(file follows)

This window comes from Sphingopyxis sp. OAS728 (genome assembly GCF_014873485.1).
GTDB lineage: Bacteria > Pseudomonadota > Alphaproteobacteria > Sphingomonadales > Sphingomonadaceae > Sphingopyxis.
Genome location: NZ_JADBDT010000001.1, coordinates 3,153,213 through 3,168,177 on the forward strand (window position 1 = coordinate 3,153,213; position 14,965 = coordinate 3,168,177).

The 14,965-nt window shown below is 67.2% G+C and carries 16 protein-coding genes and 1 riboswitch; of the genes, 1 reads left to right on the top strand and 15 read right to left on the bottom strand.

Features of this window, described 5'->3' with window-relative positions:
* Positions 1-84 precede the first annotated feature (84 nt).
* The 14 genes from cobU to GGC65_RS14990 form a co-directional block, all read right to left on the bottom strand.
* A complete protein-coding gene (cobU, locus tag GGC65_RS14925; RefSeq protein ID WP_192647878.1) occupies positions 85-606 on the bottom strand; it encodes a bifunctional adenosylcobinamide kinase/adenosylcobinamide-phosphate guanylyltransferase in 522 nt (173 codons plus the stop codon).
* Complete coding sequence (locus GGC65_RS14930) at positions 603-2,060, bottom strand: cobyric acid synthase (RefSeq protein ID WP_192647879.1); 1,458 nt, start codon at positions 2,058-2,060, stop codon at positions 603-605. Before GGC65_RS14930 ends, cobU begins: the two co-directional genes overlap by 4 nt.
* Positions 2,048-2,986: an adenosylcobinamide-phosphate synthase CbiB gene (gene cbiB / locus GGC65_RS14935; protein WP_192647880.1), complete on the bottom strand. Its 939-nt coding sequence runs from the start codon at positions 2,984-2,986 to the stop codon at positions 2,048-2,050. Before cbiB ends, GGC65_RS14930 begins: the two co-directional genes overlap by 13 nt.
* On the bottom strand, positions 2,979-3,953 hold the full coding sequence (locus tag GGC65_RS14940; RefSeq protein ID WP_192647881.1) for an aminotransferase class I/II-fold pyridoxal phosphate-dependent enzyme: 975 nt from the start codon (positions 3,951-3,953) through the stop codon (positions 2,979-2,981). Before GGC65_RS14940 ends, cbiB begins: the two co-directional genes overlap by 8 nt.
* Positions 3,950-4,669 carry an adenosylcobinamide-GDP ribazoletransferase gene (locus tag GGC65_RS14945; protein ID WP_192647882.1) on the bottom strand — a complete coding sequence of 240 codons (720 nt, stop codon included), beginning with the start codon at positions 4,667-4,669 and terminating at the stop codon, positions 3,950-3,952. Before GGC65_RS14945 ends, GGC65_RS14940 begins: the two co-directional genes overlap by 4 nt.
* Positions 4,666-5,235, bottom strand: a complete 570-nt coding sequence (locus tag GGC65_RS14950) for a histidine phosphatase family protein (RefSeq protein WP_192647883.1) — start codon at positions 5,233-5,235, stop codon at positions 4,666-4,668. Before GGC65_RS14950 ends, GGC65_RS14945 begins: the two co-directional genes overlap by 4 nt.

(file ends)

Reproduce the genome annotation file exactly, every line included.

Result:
This window comes from Sphingopyxis sp. OAS728 (genome assembly GCF_014873485.1).
GTDB lineage: Bacteria > Pseudomonadota > Alphaproteobacteria > Sphingomonadales > Sphingomonadaceae > Sphingopyxis.
Genome location: NZ_JADBDT010000001.1, coordinates 3,153,213 through 3,168,177 on the forward strand (window position 1 = coordinate 3,153,213; position 14,965 = coordinate 3,168,177).

The 14,965-nt window shown below is 67.2% G+C and carries 16 protein-coding genes and 1 riboswitch; of the genes, 1 reads left to right on the top strand and 15 read right to left on the bottom strand.

Features of this window, described 5'->3' with window-relative positions:
* Positions 1-84 precede the first annotated feature (84 nt).
* The 14 genes from cobU to GGC65_RS14990 form a co-directional block, all read right to left on the bottom strand.
* A complete protein-coding gene (cobU, locus tag GGC65_RS14925; RefSeq protein ID WP_192647878.1) occupies positions 85-606 on the bottom strand; it encodes a bifunctional adenosylcobinamide kinase/adenosylcobinamide-phosphate guanylyltransferase in 522 nt (173 codons plus the stop codon).
* Complete coding sequence (locus GGC65_RS14930) at positions 603-2,060, bottom strand: cobyric acid synthase (RefSeq protein ID WP_192647879.1); 1,458 nt, start codon at positions 2,058-2,060, stop codon at positions 603-605. Before GGC65_RS14930 ends, cobU begins: the two co-directional genes overlap by 4 nt.
* Positions 2,048-2,986: an adenosylcobinamide-phosphate synthase CbiB gene (gene cbiB / locus GGC65_RS14935; protein WP_192647880.1), complete on the bottom strand. Its 939-nt coding sequence runs from the start codon at positions 2,984-2,986 to the stop codon at positions 2,048-2,050. Before cbiB ends, GGC65_RS14930 begins: the two co-directional genes overlap by 13 nt.
* On the bottom strand, positions 2,979-3,953 hold the full coding sequence (locus tag GGC65_RS14940; RefSeq protein ID WP_192647881.1) for an aminotransferase class I/II-fold pyridoxal phosphate-dependent enzyme: 975 nt from the start codon (positions 3,951-3,953) through the stop codon (positions 2,979-2,981). Before GGC65_RS14940 ends, cbiB begins: the two co-directional genes overlap by 8 nt.
* Positions 3,950-4,669 carry an adenosylcobinamide-GDP ribazoletransferase gene (locus tag GGC65_RS14945; protein ID WP_192647882.1) on the bottom strand — a complete coding sequence of 240 codons (720 nt, stop codon included), beginning with the start codon at positions 4,667-4,669 and terminating at the stop codon, positions 3,950-3,952. Before GGC65_RS14945 ends, GGC65_RS14940 begins: the two co-directional genes overlap by 4 nt.
* Positions 4,666-5,235, bottom strand: a complete 570-nt coding sequence (locus tag GGC65_RS14950) for a histidine phosphatase family protein (RefSeq protein WP_192647883.1) — start codon at positions 5,233-5,235, stop codon at positions 4,666-4,668. Before GGC65_RS14950 ends, GGC65_RS14945 begins: the two co-directional genes overlap by 4 nt.